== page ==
Serious analysis isn’t appropriate here because these aren’t serious people with sincere motivations. That’s likely why Disney opted against fighting this previously and instead put out deferential and conciliatory statements. The company’s calculus was that it’s not as easy to “fight” a one-sided culture war. The satisfaction was in the struggle.
For Disney, it was a matter of choosing the least-bad option and hoping they picked wisely, both in the short and long-term. As we pointed out previously, Disney would be correct assuming that it was dealing with rational actors. The interests of the Central Florida Tourism Oversight District and Walt Disney World would be aligned, as both would want to promote tourism and grow the local economy. However, that’s a fairly bold assumption in the actual current environment.
It’s difficult to say what’s happening here. Did Walt Disney World and Reedy Creek Improvement District execute agreements they otherwise wouldn’t have as an “insurance policy” to give them certainty during an uncertain time? Probably.
Were these agreements “unlawful,” “unusual,” or “suspect” as the new Board of Supervisors claims? Those words are not even remotely synonymous. Not a lot of precedent exists for a corporation to have its own special district that allows said company to act as its own government, so technically, anything that district does is “unusual.” That doesn’t make it unlawful or suspect, especially if those moves are made with transparency and in compliance with Florida law.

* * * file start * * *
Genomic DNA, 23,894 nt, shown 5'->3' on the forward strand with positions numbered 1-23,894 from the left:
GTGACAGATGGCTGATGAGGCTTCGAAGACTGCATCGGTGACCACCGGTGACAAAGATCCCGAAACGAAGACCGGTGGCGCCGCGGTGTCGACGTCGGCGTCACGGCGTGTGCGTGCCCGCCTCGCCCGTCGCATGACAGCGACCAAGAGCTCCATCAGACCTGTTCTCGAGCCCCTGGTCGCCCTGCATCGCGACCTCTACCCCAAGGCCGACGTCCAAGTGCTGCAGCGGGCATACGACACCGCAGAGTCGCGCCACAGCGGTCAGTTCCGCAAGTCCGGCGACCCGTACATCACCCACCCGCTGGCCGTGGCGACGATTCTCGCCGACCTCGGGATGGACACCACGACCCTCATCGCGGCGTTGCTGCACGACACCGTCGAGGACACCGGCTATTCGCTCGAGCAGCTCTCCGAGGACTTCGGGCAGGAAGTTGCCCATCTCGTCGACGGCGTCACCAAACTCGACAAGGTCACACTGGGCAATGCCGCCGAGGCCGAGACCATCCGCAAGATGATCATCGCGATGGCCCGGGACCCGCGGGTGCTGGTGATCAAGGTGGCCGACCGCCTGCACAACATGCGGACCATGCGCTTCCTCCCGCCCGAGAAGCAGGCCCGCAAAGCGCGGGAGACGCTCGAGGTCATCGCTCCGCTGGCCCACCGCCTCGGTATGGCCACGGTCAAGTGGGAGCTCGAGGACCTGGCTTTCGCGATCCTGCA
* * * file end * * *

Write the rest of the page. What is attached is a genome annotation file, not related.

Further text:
Moreover, I wouldn’t trust the assertions of board members who, as recently as this month, did not know how to accomplish the most basic component of the job that they were appointed to do. These individuals not knowing about the existence of an agreement does not make it unlawful, unusual, or suspect. I’ve never visited Massachusetts, but that doesn’t mean it doesn’t exist.
Based on the public record, the agreement between RCID and Disney was made out in the open, following proper notice and hearing requirements. It’s openly available for viewing online. Current CFTOD board members could’ve attended that meeting if they so desired, just as I could board a flight to Boston or wherever.